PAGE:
U.S.A. Breakers ‎– This Beat Is Hard

4 Sight Records ‎– FS-5-86-12
Vinyl, 12", 33 ⅓ RPM


A1 This Beat Is Hard (Vocal) 5:37
A2 This Beat Is Hard (Inst.) 5:37
B1 Hard Rockin (Vocal) 6:27
B2 Hard Rockin (Inst.) 6:27

Companies, etc.


Barcode and Other Identifiers

  • Matrix / Runout (A-side label): FS-586-12-A
  • Matrix / Runout (B-side label): FS-586-12-B
  • Matrix / Runout (A-side runout): FS-586-12-A Criteria MF
  • Matrix / Runout (B-side runout): FS-586-12-B Criteria MF
  • Rights Society: BMI


Reviews Show All 4 Reviews

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November 23, 2017

PappaWheelie describes this 12" accurately below. Took me around 20 years to find a copy without purchasing one online. Certified early trunk knocker that I heard on mix tapes while growing up in Hollywood, FL. Hard Rockin' is the reason I love this 12" so the B-Side wins again. Shout-out goes to the Jam Pony Express for teaching me the ways of South Florida underground Hip Hop.


January 26, 2012

Amazing record,cool electro bass with hard rhymes.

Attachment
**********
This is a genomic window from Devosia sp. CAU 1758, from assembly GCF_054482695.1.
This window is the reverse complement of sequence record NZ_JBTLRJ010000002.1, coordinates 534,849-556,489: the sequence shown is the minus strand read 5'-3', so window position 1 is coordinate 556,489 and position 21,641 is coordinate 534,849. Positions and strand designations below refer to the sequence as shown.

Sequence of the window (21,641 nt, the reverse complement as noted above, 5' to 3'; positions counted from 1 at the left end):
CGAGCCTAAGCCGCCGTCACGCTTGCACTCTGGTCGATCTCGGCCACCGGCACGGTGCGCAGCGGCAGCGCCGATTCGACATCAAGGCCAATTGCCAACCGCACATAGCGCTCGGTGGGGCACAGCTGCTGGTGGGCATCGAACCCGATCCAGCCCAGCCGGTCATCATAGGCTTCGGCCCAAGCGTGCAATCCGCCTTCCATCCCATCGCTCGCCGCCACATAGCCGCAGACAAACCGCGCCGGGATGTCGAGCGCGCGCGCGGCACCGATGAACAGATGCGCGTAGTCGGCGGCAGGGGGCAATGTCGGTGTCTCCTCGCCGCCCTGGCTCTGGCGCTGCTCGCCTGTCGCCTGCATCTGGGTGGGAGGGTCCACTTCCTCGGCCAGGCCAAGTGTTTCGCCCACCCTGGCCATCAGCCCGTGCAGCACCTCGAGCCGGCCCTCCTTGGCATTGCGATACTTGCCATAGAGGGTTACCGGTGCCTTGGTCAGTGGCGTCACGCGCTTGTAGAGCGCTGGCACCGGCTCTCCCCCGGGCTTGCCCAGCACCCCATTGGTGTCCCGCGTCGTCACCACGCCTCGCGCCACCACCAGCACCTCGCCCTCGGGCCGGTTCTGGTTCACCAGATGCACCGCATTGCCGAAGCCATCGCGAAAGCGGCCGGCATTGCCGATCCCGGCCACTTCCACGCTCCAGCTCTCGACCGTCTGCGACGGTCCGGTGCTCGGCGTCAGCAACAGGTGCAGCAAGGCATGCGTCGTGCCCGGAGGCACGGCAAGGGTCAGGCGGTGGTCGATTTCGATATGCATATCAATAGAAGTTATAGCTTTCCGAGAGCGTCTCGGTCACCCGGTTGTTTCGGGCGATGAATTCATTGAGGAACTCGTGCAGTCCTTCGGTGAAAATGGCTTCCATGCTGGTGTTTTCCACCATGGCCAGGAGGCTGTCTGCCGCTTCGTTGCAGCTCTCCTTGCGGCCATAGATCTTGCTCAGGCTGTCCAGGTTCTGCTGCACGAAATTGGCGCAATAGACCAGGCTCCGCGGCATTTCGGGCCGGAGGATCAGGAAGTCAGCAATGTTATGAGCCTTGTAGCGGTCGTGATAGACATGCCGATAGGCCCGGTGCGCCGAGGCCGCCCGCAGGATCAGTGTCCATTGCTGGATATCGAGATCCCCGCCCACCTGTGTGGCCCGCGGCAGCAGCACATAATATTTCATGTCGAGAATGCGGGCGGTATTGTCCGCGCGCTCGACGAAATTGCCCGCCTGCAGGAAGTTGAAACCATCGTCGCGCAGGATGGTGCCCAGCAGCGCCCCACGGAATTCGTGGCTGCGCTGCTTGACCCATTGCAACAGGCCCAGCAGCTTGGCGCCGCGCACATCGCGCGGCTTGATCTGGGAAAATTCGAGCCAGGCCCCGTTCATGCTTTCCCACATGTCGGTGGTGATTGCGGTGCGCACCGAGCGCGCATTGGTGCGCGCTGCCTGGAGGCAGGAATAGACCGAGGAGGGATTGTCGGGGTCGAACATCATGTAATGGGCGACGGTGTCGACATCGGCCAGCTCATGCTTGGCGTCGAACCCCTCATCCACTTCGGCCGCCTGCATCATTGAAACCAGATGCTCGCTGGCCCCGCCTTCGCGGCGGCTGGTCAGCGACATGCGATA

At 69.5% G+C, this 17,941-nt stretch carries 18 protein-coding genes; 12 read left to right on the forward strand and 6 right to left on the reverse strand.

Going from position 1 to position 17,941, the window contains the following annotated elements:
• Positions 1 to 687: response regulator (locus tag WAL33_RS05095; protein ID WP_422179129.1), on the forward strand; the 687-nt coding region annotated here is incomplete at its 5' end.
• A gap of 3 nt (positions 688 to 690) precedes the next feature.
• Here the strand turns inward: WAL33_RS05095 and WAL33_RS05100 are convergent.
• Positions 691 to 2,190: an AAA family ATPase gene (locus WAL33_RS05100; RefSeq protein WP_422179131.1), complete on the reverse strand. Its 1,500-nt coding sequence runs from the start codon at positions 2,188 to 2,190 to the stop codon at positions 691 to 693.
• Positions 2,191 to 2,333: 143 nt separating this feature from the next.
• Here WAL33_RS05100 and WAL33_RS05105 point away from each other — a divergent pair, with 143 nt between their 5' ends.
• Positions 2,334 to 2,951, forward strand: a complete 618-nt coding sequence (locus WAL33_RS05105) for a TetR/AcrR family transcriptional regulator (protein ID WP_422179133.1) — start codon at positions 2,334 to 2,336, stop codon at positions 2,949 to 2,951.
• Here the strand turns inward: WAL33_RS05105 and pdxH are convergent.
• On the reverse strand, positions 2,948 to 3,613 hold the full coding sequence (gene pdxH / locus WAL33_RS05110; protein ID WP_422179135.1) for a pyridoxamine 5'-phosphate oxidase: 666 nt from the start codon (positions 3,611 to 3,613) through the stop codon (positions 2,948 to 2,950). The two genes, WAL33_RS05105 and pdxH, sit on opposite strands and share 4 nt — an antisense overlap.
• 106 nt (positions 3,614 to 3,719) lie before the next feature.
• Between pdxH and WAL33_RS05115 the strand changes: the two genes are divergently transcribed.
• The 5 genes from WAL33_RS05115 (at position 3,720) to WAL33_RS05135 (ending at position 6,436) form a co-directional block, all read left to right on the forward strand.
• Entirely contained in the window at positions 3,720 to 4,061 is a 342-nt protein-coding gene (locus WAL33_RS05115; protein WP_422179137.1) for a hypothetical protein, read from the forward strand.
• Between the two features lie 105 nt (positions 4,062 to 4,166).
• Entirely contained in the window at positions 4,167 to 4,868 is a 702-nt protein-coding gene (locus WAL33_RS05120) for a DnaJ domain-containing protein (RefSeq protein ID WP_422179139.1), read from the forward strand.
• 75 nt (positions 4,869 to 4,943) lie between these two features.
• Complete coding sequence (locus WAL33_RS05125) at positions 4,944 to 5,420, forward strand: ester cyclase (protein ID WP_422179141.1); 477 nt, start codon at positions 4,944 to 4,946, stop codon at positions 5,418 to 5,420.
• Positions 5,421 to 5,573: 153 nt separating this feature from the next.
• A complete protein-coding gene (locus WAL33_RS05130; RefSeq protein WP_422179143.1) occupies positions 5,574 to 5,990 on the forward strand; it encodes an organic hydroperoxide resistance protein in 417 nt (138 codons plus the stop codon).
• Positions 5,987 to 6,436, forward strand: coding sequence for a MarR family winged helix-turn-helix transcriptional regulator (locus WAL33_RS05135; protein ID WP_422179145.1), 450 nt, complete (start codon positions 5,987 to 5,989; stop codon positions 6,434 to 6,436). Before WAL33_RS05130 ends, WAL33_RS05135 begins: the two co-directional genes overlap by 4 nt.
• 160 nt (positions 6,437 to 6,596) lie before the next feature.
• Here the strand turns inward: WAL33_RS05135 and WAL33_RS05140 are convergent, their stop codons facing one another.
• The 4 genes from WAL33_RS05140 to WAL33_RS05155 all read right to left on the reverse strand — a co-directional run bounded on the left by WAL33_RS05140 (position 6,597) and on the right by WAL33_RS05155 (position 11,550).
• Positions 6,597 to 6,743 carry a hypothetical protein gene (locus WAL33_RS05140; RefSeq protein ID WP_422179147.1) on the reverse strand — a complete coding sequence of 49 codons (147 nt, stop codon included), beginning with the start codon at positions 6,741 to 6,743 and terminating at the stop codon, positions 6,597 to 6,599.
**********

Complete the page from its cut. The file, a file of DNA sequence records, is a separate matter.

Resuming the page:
August 12, 2003
This was South Florida in 1986, so cut it some slack. If Miami Bass formed in 1985, then OF COURSE most of the 1986 records won't be solid. It is true that Rick Rubin's blueprint for 808 boom + T La Rock/LL Cool J/Beastie Boys was the inspiration behind much of the mid-tempo early Miami Bass records, but it took a couple of years for most artists/producers to figure out their own voice. This record is typical of the many "below the radar" 1985-1987 Bass records, such as JD Krush, Fresh Girls Mandigos, Freshy 2, Crush II, Krush 2/Cool Will, Chill C, BPS, Bass Dominators, or 2 Tough MC's. even the first two 2 Live Crew 12"s followed this formula and found equally shakey results ("Revolution b/w It's Gotta Be Fresh" and "What I Like"). I wouldn't run out and buy the USA Breakers one and only 12" under this moniker unless you are a fanatic about documenting the history of Miami Bass...such as myself.


June 22, 2003

This starts with a really cheesy keyboard and a human beat box, reminds me a lot of the Skinny Boys. The beat kicks in in a very Def Jam, slow and low fashion, and the vocals are extremely Beastie Boys influenced. The flip side adds some corny metal guitar to round out the whole 3rd rate Def Jam thing.

This is far from great, pretty much an inferior Skinny Boys, but it so perfectly represents this particular period and style of "hardcore" that I have to give it a 4. It's no "This Beat is Def", but I'm glad I have it.